Radials resist puncture better than bias-ply tires because radials carry the same load at lower inflation pressures and their casings are more flexible. Radial sidewalls and tread function separately, so the tread is unaffected by sidewall flexing. They run cooler because there is less tread deformation where the tire is in contact with the ground and less tread movement in this footprint.

Flat Footprint
Under load the radial footprint tends to lengthen, but the tread remains flat with little movement in the contact patch.
Low Air, Overload Overheats Tires
When pressure is low, or the tire is overloaded, the sidewall squats more than its designed deflection. Sidewall flexing and relaxing as the tire rolls through the footprint overheats the rubber. It can cause tread or bead separation casing fatigue, and irregular wear on the outside edges of the tread.
Tread Squirms
The same plies form crown and sidewalls, making the casing rigid and easier to cut. Tread flexes and generates more heat.
One Loader, Two Tire Pressures

Any time a loader is crowding the bucket and the rear wheels begin to lift off the ground, the front tires are supporting their maximum load. At the tipping point, the front-axle load includes the total unladen weight of the machine plus the machine's static tipping load (straight ahead). The greatest load the rear tires will ever carry is the rear-axle unladen weight. The dynamic requires different inflation pressures—maybe different tires—on the front axle and the rear.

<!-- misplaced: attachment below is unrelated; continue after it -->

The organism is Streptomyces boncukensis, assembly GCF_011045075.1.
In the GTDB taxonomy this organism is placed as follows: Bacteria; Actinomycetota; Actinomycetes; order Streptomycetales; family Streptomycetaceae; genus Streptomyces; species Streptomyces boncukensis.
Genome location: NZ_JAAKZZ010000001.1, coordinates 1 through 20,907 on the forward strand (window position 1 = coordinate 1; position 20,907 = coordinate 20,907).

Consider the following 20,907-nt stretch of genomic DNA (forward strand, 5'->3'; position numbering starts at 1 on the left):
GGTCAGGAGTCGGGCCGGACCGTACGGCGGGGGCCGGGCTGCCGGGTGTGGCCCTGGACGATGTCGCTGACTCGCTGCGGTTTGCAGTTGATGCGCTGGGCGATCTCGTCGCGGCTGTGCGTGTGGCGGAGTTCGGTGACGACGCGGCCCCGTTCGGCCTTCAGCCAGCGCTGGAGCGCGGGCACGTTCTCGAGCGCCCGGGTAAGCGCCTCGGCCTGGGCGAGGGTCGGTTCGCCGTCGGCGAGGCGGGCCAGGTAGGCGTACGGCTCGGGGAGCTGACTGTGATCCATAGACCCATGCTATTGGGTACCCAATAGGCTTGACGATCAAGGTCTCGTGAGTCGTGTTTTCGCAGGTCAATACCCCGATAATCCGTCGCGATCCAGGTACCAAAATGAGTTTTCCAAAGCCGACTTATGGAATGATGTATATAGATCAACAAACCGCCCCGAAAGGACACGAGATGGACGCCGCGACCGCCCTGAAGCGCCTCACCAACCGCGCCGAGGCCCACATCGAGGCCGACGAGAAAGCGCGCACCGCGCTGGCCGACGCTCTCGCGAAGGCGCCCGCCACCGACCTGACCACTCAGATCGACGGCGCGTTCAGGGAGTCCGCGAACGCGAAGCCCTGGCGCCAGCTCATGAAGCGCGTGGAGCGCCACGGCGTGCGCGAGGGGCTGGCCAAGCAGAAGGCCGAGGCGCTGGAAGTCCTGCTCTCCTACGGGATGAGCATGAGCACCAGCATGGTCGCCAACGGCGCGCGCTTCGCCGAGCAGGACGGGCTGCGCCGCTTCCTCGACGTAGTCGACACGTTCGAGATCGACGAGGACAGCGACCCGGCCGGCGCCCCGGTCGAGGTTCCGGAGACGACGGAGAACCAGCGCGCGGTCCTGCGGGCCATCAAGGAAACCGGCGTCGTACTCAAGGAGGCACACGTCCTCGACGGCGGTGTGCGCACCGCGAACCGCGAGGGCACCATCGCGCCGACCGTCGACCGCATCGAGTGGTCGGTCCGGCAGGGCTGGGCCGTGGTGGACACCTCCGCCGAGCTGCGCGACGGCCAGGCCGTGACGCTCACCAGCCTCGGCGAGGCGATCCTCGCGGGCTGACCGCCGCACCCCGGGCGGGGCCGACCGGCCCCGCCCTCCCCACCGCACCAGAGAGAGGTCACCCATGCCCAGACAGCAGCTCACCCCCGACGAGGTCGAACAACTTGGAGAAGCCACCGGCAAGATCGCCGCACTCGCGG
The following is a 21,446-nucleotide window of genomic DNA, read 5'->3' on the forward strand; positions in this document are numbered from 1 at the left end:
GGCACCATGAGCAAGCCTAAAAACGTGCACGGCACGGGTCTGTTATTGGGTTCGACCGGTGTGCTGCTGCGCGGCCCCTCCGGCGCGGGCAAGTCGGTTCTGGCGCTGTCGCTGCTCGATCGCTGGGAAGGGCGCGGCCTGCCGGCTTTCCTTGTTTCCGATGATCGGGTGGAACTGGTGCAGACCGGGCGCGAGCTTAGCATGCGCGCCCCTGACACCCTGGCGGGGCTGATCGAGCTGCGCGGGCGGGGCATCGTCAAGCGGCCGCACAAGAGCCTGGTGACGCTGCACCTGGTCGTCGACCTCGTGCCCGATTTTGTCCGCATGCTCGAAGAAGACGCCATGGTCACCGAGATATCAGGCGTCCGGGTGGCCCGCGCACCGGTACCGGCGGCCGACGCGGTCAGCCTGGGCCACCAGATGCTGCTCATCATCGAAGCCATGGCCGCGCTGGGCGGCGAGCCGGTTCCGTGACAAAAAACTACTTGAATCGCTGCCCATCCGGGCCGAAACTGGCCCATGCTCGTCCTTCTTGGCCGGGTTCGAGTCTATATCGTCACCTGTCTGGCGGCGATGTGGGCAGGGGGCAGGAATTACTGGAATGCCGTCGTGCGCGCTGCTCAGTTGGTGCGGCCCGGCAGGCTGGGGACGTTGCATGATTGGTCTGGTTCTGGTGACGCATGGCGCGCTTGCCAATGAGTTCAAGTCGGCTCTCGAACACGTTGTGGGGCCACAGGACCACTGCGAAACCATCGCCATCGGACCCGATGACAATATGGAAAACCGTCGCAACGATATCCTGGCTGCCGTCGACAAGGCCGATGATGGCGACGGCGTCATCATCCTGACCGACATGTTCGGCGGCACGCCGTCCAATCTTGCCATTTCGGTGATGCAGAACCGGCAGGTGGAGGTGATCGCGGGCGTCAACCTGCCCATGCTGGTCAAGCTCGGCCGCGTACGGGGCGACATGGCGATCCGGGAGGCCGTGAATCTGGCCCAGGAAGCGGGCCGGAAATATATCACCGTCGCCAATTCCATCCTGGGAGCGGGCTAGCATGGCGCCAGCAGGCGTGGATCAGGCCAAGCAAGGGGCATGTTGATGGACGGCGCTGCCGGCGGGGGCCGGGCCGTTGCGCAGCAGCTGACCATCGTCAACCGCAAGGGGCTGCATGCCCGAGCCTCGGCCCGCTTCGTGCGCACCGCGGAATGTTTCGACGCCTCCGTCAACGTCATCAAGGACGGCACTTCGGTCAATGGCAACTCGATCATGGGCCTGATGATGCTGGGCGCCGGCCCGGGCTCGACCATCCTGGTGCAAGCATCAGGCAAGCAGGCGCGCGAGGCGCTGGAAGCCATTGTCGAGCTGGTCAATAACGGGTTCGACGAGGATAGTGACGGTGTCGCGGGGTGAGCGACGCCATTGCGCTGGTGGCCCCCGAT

Take the example of a large wheel loader on Michelin's 20.5 R 25 XHA TL tires:

Unladen weightsFront14,330 lbs.Rear14,995 lbs.Total29,325 lbs.

Static tipping load: 21,830 lbs.

Max. load on front axle

29,325 lbs. + 21,830 lbs. = 51,155 lbs.

That's 25,580 lbs. per tire

Max. load on rear axle: 14,995 lbs.

That's 7,500 lbs. per tire

Inflation pressures

Front axle: 44 psi

Rear axle: 29 psi

Source: Michelin